“Dubliners” is a very particular short-story cycle because, unlike most other cycles, the link between its stories is not based on the recurrence of major characters. Instead, Joyce manages to unify the collection by exploring the same themes, such as the desire to escape a routine and the connection between life and death, from different perspectives. Interestingly enough, these perspectives are tainted by the perceptions that different age cohorts have of their surroundings. The text as a whole delves into these issues from, initially, a more naïve and childish point of view and progresses towards a more discouraged and somehow renouncing tone.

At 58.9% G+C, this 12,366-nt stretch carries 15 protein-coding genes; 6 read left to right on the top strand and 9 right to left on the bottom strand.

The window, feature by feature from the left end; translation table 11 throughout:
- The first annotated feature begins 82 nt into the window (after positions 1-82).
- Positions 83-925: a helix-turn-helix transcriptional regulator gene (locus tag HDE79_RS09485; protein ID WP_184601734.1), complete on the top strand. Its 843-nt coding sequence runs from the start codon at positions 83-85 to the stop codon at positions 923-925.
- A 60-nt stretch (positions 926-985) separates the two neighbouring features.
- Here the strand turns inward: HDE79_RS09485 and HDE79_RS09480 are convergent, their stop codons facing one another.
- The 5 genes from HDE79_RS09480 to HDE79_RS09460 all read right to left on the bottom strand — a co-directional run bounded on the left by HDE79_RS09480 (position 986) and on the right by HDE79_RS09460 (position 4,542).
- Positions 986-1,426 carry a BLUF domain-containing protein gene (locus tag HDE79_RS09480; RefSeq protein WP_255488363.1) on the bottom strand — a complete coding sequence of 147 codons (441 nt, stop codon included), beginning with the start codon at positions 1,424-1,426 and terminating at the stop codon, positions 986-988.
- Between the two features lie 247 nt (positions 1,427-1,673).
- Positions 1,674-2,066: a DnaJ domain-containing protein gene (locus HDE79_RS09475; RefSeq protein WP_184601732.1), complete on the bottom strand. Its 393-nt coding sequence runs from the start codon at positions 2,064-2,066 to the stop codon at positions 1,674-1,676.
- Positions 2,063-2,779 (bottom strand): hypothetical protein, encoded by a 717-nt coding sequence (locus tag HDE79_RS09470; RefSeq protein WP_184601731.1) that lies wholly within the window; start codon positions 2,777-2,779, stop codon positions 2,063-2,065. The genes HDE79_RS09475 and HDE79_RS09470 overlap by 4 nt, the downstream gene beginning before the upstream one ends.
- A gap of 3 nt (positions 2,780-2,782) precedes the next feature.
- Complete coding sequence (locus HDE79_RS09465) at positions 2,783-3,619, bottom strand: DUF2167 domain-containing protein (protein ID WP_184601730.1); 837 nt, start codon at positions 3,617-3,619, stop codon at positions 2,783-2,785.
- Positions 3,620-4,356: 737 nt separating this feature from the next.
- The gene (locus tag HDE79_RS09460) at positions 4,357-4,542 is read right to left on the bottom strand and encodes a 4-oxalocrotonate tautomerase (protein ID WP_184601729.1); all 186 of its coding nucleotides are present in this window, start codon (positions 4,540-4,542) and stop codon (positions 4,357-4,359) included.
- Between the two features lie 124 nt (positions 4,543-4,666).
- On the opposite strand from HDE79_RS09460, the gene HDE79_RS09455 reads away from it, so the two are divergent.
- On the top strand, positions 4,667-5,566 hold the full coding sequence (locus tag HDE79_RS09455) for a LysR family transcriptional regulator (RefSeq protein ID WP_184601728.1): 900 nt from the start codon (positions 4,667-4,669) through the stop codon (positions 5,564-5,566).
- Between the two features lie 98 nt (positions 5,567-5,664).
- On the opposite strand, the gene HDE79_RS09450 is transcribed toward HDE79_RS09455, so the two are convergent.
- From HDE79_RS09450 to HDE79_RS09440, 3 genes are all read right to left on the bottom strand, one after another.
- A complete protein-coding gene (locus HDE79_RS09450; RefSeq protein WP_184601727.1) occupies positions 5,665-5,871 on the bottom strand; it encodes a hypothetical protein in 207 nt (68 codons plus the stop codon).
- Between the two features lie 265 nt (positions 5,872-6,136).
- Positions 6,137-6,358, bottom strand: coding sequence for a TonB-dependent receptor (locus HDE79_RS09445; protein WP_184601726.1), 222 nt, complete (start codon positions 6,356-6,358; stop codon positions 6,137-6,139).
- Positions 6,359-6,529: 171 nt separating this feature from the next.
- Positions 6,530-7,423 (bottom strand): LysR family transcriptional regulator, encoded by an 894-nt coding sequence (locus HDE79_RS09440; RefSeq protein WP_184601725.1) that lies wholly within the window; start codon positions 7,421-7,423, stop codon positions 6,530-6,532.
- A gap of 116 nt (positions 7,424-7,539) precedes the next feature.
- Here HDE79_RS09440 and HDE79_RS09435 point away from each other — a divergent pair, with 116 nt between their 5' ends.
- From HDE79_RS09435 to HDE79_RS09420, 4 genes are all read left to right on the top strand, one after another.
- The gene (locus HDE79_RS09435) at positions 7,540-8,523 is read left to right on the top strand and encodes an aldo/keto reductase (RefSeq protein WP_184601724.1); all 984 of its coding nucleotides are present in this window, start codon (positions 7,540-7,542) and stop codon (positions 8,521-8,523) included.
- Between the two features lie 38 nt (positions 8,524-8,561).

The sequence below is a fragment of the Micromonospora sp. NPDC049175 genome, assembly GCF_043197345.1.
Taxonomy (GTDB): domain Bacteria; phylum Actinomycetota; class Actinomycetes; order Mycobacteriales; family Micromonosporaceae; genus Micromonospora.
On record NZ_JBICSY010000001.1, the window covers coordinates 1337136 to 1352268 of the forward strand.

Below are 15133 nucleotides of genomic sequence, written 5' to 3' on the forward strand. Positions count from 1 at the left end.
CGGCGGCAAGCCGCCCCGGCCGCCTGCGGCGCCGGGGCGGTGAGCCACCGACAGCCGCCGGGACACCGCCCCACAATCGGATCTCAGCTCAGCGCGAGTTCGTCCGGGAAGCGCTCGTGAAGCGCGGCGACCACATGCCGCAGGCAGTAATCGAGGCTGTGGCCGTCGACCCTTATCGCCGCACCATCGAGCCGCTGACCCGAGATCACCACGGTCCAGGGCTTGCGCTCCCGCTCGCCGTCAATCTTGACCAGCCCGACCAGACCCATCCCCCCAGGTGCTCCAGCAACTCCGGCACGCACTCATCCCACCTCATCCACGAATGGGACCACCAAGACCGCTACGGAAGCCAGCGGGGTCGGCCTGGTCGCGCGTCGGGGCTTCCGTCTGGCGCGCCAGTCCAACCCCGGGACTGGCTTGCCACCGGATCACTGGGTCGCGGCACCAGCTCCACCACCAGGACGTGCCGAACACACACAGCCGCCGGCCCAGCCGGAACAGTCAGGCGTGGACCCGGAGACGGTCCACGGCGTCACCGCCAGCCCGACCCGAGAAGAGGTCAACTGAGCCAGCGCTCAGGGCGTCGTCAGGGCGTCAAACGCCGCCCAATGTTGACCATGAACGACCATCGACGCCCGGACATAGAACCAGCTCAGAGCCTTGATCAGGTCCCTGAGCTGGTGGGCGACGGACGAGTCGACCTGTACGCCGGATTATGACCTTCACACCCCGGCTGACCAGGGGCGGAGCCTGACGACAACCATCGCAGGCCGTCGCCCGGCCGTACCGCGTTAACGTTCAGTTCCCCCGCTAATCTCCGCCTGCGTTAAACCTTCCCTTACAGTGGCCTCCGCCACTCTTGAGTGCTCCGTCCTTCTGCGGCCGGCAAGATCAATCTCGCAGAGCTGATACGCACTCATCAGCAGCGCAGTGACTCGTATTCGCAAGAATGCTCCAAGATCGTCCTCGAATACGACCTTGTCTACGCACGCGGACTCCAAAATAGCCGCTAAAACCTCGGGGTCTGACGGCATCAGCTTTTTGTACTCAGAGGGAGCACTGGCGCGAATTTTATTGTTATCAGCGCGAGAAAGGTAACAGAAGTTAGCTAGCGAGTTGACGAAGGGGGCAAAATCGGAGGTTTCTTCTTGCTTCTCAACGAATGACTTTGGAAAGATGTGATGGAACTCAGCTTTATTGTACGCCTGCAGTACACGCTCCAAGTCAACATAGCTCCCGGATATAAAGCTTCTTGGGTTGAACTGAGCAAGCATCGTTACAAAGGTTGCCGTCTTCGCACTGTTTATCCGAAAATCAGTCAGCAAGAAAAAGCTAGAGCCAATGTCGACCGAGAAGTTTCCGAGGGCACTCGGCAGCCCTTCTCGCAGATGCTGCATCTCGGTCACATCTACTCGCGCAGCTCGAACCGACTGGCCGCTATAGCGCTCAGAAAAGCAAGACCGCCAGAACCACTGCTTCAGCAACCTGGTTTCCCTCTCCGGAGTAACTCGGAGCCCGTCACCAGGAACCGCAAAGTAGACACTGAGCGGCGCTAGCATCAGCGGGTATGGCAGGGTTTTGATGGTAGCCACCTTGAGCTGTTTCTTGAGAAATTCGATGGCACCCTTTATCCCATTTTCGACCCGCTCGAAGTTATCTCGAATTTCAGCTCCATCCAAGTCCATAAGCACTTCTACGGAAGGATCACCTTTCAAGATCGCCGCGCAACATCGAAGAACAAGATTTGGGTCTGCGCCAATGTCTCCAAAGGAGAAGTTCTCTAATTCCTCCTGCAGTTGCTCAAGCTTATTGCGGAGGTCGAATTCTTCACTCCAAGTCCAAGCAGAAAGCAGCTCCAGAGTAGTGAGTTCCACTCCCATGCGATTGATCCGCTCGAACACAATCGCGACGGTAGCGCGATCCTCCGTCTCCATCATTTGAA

“The Sisters” is basically the tale of how a young unnamed boy handles and mourns the death of his friend and mentor, Father Flynn. Although the age of this unnamed boy it not specified, the text abounds in evidence that might lead the reader to believe that this boy is only just discovering the twists and turns of life. With phrases like “the word paralysis… it filled me with fear, and yet I longed to be nearer to it and to look upon its deadly work” (p.1), Joyce invites the reader to presume that this boy has never encountered death and is therefore intrigued by it. Then, Old Cotter, a family friend, repeatedly makes reference to how “there was something uncanny about [Father Flynn]” (p.1) and that he “wouldn’t like children of [his] (…) to have too much to say to a man like that” (p1). Such evaluations and the fact that the boy has strange dreams about Father Flynn confessing his sins to him, give way to the reader’s suspicions that Father Flynn is actually a malevolent figure who acted as much more than a mentor. The boy’s inability to make sense of the true nature of his relationship with Father Flynn is also a clue to realizing that this boy is so young he has not yet been exposed to the dark, more vicious side of life. Then, in “Araby”, another –or maybe the same- unnamed boy describes an intense crush he had...
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